The first thing I learned when I clicked over to SchoolhouseTeachers.com is that they're a division of The Old Schoolhouse Magazine. And what a great resource! They have so many interesting online courses as well as resources for homeschool parent support, including homeschool planners. Many of their resources that could supplement our Classical style of homeschooling. They have online courses designed for all ages, from preschool to parent; a number of the varied options they offer for high school looked interesting enough for me to want to do them, and they also have several offerings specifically for adults. This review is for their Yearly Membership, so there's enough time to do several of their offerings during one membership. Here are a few of the options that I thought sounded interesting on my first glance through their extensive list:
For the kids:
All About the Alphabet (Preschool)
Creation, Nature, and You (Elementary)
Keyboarding (Elem.-High School)
Beginning Latin (Elem. - High School)
Web Game Design (Middle - High School)
Checks and Balances (Elem. - Middle School)
Free Market Economics (Middle - High School)
Creative Storytelling (Elem. - Middle School)
Scientific Method (Elem. - Middle School)
Geography of the Bible (High School)
History of Christianity (High School)
How to Teach Elementary Math (Family)
Going Deeper: The Books of the Bible (High School)
Learning to Write the Charlotte Mason Method (Family)
All of the courses that I looked at were either web-based, downloadable, or a combination of the two: watch a film, then download some additional work to do at home. The amount of prep work for the teacher varied considerably between the courses that I worked with, and there are so many more available than the ones that I looked at, so make sure you click through to check out courses that other Crew members used in their homes. Here's the categories that SchoolhouseTeachers offer:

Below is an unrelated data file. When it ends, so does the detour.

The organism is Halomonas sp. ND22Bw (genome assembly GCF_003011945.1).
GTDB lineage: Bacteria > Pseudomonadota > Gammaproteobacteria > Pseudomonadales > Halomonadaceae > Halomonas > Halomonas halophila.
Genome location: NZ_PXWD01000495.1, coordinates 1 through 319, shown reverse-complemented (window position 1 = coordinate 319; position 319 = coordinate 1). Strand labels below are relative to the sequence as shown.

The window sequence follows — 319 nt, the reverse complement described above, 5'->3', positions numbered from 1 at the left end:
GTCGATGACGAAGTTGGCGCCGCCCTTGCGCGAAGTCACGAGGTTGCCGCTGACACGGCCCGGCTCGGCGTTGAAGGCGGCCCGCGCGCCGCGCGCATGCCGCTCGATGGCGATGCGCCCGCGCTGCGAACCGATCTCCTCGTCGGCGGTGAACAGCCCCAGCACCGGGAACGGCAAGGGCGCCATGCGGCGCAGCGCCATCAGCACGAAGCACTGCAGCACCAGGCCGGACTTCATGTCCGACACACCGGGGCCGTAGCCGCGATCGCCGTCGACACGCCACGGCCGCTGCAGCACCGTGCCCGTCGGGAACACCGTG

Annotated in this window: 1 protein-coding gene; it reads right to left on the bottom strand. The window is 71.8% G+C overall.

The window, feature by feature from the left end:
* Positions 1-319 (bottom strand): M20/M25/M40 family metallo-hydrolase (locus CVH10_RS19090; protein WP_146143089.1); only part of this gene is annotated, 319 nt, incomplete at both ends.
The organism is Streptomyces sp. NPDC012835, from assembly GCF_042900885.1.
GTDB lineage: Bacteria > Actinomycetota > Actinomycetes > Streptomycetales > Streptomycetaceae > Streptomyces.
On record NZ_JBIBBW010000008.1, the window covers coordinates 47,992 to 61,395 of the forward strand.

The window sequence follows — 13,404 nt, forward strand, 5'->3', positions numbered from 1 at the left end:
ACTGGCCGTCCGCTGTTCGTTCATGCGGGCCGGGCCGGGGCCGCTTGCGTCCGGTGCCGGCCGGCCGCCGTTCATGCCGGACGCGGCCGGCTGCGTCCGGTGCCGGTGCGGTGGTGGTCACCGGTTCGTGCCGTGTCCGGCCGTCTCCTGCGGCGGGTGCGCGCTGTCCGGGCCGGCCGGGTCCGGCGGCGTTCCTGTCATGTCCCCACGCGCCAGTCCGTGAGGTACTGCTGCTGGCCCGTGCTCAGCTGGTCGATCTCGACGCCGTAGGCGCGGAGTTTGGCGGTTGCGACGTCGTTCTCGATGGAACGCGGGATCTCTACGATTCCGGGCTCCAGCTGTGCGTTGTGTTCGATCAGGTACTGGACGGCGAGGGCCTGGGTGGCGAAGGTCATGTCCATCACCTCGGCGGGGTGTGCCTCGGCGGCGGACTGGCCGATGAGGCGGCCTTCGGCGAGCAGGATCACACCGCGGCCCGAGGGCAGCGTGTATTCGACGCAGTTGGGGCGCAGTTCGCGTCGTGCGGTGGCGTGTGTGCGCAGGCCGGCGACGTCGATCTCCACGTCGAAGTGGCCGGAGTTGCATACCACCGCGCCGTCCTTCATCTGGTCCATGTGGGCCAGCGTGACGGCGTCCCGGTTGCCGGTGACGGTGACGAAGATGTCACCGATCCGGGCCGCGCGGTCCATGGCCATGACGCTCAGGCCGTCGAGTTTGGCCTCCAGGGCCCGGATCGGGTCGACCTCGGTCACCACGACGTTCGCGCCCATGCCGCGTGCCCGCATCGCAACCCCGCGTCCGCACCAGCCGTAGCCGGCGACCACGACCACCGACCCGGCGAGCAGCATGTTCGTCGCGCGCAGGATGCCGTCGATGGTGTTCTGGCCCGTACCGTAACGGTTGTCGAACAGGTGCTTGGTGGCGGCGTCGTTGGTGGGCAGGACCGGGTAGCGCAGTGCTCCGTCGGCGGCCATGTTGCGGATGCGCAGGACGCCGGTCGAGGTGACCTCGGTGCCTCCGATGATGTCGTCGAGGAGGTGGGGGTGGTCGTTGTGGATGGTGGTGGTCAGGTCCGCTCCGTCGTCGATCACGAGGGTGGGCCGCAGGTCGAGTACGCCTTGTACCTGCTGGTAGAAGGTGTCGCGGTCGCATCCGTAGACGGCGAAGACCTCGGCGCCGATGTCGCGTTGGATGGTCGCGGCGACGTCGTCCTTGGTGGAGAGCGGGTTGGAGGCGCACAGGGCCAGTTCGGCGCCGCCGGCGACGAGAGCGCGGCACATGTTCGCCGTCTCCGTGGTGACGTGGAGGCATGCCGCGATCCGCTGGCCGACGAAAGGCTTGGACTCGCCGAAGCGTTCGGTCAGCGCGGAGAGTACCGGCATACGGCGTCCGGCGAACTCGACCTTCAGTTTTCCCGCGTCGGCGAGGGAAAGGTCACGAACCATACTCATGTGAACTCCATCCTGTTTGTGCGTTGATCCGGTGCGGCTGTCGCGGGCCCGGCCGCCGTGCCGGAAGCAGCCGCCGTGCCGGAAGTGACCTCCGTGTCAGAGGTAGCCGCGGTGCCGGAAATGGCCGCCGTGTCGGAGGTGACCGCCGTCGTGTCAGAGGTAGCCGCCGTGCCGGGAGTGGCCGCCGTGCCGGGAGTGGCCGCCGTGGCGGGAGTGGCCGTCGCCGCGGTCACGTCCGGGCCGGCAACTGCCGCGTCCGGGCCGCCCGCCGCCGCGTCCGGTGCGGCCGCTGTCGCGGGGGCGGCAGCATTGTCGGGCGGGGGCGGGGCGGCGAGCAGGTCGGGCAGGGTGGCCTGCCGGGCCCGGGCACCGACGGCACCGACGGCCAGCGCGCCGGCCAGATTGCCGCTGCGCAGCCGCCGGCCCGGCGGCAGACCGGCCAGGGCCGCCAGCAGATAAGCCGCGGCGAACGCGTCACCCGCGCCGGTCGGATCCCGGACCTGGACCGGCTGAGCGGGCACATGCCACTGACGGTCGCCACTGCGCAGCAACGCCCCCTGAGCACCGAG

And here are the three courses that I selected for our family to actually use:
Hero(10) had outgrown our old Latin introductory course, so I was pleased to discover that SchoolhouseTeachers offers Beginning Latin, and when we tried it, we both like the simple no-frills style. It's an online course: we watch movies, then he has some worksheets to fill out.
He says he likes "the way they bring in the words, with nothing else to pay attention to, so you can focus on just that." I like that he likes it, and that it's moving further into Latin, introducing conjugations and declensions, which he hasn't seen before; he's ready for it. The pace seems to be good for him, as well: not too fast, not too slow.
All About the AlphabetI decided to try out All About the Alphabet with Peanut(4), to finish off learning her letters and sounds. This is a fun add-on course, a nice bonus in addition to the other courses that fit our family, but it's not enough to be worth the subscription if it's the only one you want. It's simple and straightforward: you get a PDF with activities to do for each letter, and ideas for making books for the letters. We jumped in at A.